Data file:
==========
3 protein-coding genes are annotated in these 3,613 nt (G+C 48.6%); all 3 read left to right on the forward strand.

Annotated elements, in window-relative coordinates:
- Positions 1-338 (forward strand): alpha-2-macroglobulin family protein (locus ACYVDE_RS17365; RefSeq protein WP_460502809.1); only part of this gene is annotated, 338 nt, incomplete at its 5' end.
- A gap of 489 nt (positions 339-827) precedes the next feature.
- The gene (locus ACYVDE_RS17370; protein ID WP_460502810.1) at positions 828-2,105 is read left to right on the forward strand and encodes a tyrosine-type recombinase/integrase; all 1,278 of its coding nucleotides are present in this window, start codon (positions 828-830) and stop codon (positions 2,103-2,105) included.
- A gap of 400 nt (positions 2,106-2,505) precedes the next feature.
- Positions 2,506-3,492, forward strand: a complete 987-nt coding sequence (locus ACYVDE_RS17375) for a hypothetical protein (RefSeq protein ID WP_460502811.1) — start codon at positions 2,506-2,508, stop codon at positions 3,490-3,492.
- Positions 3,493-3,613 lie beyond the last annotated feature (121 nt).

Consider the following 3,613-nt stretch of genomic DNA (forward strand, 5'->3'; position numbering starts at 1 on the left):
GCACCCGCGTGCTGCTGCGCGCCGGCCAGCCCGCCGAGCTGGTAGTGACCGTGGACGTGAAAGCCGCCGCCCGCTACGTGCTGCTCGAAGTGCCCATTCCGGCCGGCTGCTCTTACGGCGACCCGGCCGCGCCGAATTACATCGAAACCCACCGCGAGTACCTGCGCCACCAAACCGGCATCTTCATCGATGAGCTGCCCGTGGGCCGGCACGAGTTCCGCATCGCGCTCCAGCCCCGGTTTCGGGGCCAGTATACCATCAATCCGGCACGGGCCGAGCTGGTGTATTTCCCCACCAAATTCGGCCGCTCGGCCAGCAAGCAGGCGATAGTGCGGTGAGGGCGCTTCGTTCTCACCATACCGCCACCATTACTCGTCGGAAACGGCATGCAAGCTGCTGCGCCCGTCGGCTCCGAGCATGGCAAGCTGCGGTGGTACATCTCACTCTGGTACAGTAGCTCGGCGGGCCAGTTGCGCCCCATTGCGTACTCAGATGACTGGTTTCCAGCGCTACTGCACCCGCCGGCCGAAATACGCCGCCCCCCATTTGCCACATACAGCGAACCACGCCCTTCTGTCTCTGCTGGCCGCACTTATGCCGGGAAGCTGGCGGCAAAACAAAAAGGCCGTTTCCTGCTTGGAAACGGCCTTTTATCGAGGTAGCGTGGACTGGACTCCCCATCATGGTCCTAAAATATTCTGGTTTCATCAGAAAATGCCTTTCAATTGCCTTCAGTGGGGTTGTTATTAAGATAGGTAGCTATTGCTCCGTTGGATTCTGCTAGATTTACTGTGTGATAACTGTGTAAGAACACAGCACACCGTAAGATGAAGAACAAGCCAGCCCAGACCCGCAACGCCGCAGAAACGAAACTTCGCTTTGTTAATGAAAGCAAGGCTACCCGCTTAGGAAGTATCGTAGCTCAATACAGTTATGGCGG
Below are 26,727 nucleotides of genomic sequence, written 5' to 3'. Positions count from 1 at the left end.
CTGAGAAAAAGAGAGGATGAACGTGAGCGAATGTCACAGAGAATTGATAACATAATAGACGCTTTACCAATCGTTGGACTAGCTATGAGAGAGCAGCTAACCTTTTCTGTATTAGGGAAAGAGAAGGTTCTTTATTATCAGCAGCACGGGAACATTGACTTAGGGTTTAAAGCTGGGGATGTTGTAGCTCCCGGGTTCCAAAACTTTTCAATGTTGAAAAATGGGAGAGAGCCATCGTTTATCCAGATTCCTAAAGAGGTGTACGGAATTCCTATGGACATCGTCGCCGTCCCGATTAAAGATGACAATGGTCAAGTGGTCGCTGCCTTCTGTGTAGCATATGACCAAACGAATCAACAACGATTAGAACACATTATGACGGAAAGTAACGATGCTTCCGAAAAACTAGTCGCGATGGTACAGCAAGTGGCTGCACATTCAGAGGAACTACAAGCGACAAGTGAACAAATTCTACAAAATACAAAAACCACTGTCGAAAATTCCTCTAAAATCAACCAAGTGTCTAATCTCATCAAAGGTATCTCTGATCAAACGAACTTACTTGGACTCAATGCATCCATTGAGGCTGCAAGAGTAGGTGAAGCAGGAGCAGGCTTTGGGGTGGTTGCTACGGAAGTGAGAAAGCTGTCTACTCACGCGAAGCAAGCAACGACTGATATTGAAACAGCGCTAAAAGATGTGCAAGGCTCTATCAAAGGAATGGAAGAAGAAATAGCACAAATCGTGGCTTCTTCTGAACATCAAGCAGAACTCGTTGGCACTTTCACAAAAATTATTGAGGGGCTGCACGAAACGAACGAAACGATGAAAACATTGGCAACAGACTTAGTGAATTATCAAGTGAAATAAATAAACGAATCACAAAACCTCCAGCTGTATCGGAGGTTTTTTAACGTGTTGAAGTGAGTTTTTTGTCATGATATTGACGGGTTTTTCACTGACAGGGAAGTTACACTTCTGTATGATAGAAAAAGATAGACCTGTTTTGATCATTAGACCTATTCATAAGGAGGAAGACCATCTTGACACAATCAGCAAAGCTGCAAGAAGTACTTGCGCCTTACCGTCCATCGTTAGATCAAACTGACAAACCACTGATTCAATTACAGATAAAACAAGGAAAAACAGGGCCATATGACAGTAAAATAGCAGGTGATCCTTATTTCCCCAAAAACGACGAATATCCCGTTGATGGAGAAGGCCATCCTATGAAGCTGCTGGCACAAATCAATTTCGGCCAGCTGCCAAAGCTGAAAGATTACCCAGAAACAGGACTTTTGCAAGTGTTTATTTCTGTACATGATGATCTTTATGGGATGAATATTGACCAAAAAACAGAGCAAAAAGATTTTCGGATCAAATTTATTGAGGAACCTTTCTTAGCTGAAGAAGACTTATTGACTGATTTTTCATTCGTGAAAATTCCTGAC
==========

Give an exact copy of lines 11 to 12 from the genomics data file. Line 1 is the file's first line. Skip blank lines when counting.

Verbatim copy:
Below are 26,727 nucleotides of genomic sequence, written 5' to 3'. Positions count from 1 at the left end.
CTGAGAAAAAGAGAGGATGAACGTGAGCGAATGTCACAGAGAATTGATAACATAATAGACGCTTTACCAATCGTTGGACTAGCTATGAGAGAGCAGCTAACCTTTTCTGTATTAGGGAAAGAGAAGGTTCTTTATTATCAGCAGCACGGGAACATTGACTTAGGGTTTAAAGCTGGGGATGTTGTAGCTCCCGGGTTCCAAAACTTTTCAATGTTGAAAAATGGGAGAGAGCCATCGTTTATCCAGATTCCTAAAGAGGTGTACGGAATTCCTATGGACATCGTCGCCGTCCCGATTAAAGATGACAATGGTCAAGTGGTCGCTGCCTTCTGTGTAGCATATGACCAAACGAATCAACAACGATTAGAACACATTATGACGGAAAGTAACGATGCTTCCGAAAAACTAGTCGCGATGGTACAGCAAGTGGCTGCACATTCAGAGGAACTACAAGCGACAAGTGAACAAATTCTACAAAATACAAAAACCACTGTCGAAAATTCCTCTAAAATCAACCAAGTGTCTAATCTCATCAAAGGTATCTCTGATCAAACGAACTTACTTGGACTCAATGCATCCATTGAGGCTGCAAGAGTAGGTGAAGCAGGAGCAGGCTTTGGGGTGGTTGCTACGGAAGTGAGAAAGCTGTCTACTCACGCGAAGCAAGCAACGACTGATATTGAAACAGCGCTAAAAGATGTGCAAGGCTCTATCAAAGGAATGGAAGAAGAAATAGCACAAATCGTGGCTTCTTCTGAACATCAAGCAGAACTCGTTGGCACTTTCACAAAAATTATTGAGGGGCTGCACGAAACGAACGAAACGATGAAAACATTGGCAACAGACTTAGTGAATTATCAAGTGAAATAAATAAACGAATCACAAAACCTCCAGCTGTATCGGAGGTTTTTTAACGTGTTGAAGTGAGTTTTTTGTCATGATATTGACGGGTTTTTCACTGACAGGGAAGTTACACTTCTGTATGATAGAAAAAGATAGACCTGTTTTGATCATTAGACCTATTCATAAGGAGGAAGACCATCTTGACACAATCAGCAAAGCTGCAAGAAGTACTTGCGCCTTACCGTCCATCGTTAGATCAAACTGACAAACCACTGATTCAATTACAGATAAAACAAGGAAAAACAGGGCCATATGACAGTAAAATAGCAGGTGATCCTTATTTCCCCAAAAACGACGAATATCCCGTTGATGGAGAAGGCCATCCTATGAAGCTGCTGGCACAAATCAATTTCGGCCAGCTGCCAAAGCTGAAAGATTACCCAGAAACAGGACTTTTGCAAGTGTTTATTTCTGTACATGATGATCTTTATGGGATGAATATTGACCAAAAAACAGAGCAAAAAGATTTTCGGATCAAATTTATTGAGGAACCTTTCTTAGCTGAAGAAGACTTATTGACTGATTTTTCATTCGTGAAAATTCCTGAC